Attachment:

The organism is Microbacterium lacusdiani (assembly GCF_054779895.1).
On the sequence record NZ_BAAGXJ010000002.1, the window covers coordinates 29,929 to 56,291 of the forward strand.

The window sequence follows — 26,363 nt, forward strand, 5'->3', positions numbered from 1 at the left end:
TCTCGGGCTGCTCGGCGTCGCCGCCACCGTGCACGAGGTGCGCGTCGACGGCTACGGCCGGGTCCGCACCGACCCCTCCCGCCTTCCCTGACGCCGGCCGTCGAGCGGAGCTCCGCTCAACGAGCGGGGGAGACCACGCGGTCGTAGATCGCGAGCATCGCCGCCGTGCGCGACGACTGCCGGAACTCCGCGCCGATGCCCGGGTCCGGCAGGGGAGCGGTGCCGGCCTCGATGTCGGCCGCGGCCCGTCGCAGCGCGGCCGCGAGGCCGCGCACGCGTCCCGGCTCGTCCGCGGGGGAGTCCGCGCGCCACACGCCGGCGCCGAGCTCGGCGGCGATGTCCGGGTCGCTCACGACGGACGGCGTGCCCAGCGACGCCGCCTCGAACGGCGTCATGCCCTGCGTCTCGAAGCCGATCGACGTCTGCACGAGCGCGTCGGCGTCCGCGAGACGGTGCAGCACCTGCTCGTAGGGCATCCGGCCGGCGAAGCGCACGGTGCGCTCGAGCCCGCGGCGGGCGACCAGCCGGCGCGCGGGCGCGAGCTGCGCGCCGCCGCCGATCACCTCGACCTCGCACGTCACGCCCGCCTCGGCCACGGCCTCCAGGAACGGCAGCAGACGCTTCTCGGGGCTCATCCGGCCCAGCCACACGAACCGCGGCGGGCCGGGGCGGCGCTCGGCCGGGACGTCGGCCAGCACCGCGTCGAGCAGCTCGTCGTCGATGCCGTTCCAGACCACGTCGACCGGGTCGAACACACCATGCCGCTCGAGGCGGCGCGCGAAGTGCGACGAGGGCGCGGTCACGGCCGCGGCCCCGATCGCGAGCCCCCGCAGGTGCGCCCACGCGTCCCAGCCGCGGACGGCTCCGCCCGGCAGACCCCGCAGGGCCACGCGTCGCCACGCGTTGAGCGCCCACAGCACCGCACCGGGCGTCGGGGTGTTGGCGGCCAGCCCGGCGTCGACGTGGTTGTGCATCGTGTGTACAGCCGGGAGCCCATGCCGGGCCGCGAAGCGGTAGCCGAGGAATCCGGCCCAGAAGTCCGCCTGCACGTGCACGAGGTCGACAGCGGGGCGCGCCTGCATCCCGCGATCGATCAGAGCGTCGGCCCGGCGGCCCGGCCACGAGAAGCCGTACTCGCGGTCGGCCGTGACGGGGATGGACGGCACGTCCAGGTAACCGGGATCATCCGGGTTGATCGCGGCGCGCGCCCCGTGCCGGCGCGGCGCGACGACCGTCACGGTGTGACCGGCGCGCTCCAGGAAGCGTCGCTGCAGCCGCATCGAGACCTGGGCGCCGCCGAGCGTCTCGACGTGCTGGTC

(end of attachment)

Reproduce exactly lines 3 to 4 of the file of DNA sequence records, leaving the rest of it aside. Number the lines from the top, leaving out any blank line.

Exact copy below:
The window sequence follows — 26,363 nt, forward strand, 5'->3', positions numbered from 1 at the left end:
TCTCGGGCTGCTCGGCGTCGCCGCCACCGTGCACGAGGTGCGCGTCGACGGCTACGGCCGGGTCCGCACCGACCCCTCCCGCCTTCCCTGACGCCGGCCGTCGAGCGGAGCTCCGCTCAACGAGCGGGGGAGACCACGCGGTCGTAGATCGCGAGCATCGCCGCCGTGCGCGACGACTGCCGGAACTCCGCGCCGATGCCCGGGTCCGGCAGGGGAGCGGTGCCGGCCTCGATGTCGGCCGCGGCCCGTCGCAGCGCGGCCGCGAGGCCGCGCACGCGTCCCGGCTCGTCCGCGGGGGAGTCCGCGCGCCACACGCCGGCGCCGAGCTCGGCGGCGATGTCCGGGTCGCTCACGACGGACGGCGTGCCCAGCGACGCCGCCTCGAACGGCGTCATGCCCTGCGTCTCGAAGCCGATCGACGTCTGCACGAGCGCGTCGGCGTCCGCGAGACGGTGCAGCACCTGCTCGTAGGGCATCCGGCCGGCGAAGCGCACGGTGCGCTCGAGCCCGCGGCGGGCGACCAGCCGGCGCGCGGGCGCGAGCTGCGCGCCGCCGCCGATCACCTCGACCTCGCACGTCACGCCCGCCTCGGCCACGGCCTCCAGGAACGGCAGCAGACGCTTCTCGGGGCTCATCCGGCCCAGCCACACGAACCGCGGCGGGCCGGGGCGGCGCTCGGCCGGGACGTCGGCCAGCACCGCGTCGAGCAGCTCGTCGTCGATGCCGTTCCAGACCACGTCGACCGGGTCGAACACACCATGCCGCTCGAGGCGGCGCGCGAAGTGCGACGAGGGCGCGGTCACGGCCGCGGCCCCGATCGCGAGCCCCCGCAGGTGCGCCCACGCGTCCCAGCCGCGGACGGCTCCGCCCGGCAGACCCCGCAGGGCCACGCGTCGCCACGCGTTGAGCGCCCACAGCACCGCACCGGGCGTCGGGGTGTTGGCGGCCAGCCCGGCGTCGACGTGGTTGTGCATCGTGTGTACAGCCGGGAGCCCATGCCGGGCCGCGAAGCGGTAGCCGAGGAATCCGGCCCAGAAGTCCGCCTGCACGTGCACGAGGTCGACAGCGGGGCGCGCCTGCATCCCGCGATCGATCAGAGCGTCGGCCCGGCGGCCCGGCCACGAGAAGCCGTACTCGCGGTCGGCCGTGACGGGGATGGACGGCACGTCCAGGTAACCGGGATCATCCGGGTTGATCGCGGCGCGCGCCCCGTGCCGGCGCGGCGCGACGACCGTCACGGTGTGACCGGCGCGCTCCAGGAAGCGTCGCTGCAGCCGCATCGAGACCTGGGCGCCGCCGAGCGTCTCGACGTGCTGGTC